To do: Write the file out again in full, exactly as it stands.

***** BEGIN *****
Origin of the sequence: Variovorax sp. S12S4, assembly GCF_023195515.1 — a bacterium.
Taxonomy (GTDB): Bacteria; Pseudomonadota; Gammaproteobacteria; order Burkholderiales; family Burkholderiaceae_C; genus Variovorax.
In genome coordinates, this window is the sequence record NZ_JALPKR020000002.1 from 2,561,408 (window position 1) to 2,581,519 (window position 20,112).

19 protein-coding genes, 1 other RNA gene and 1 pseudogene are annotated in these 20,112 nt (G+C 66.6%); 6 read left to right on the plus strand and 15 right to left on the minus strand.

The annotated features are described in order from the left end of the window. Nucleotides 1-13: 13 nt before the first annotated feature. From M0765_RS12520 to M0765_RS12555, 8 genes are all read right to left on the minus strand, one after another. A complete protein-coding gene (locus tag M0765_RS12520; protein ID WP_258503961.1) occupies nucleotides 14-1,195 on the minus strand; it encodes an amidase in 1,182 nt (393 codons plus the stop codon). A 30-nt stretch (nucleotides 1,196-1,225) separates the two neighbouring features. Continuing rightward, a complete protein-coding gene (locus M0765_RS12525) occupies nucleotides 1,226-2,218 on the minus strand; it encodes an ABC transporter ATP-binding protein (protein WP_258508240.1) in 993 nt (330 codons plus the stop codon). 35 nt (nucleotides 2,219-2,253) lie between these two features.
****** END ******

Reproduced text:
Origin of the sequence: Variovorax sp. S12S4, assembly GCF_023195515.1 — a bacterium.
Taxonomy (GTDB): Bacteria; Pseudomonadota; Gammaproteobacteria; order Burkholderiales; family Burkholderiaceae_C; genus Variovorax.
In genome coordinates, this window is the sequence record NZ_JALPKR020000002.1 from 2,561,408 (window position 1) to 2,581,519 (window position 20,112).

19 protein-coding genes, 1 other RNA gene and 1 pseudogene are annotated in these 20,112 nt (G+C 66.6%); 6 read left to right on the plus strand and 15 right to left on the minus strand.

The annotated features are described in order from the left end of the window. Nucleotides 1-13: 13 nt before the first annotated feature. From M0765_RS12520 to M0765_RS12555, 8 genes are all read right to left on the minus strand, one after another. A complete protein-coding gene (locus tag M0765_RS12520; protein ID WP_258503961.1) occupies nucleotides 14-1,195 on the minus strand; it encodes an amidase in 1,182 nt (393 codons plus the stop codon). A 30-nt stretch (nucleotides 1,196-1,225) separates the two neighbouring features. Continuing rightward, a complete protein-coding gene (locus M0765_RS12525) occupies nucleotides 1,226-2,218 on the minus strand; it encodes an ABC transporter ATP-binding protein (protein WP_258508240.1) in 993 nt (330 codons plus the stop codon). 35 nt (nucleotides 2,219-2,253) lie between these two features.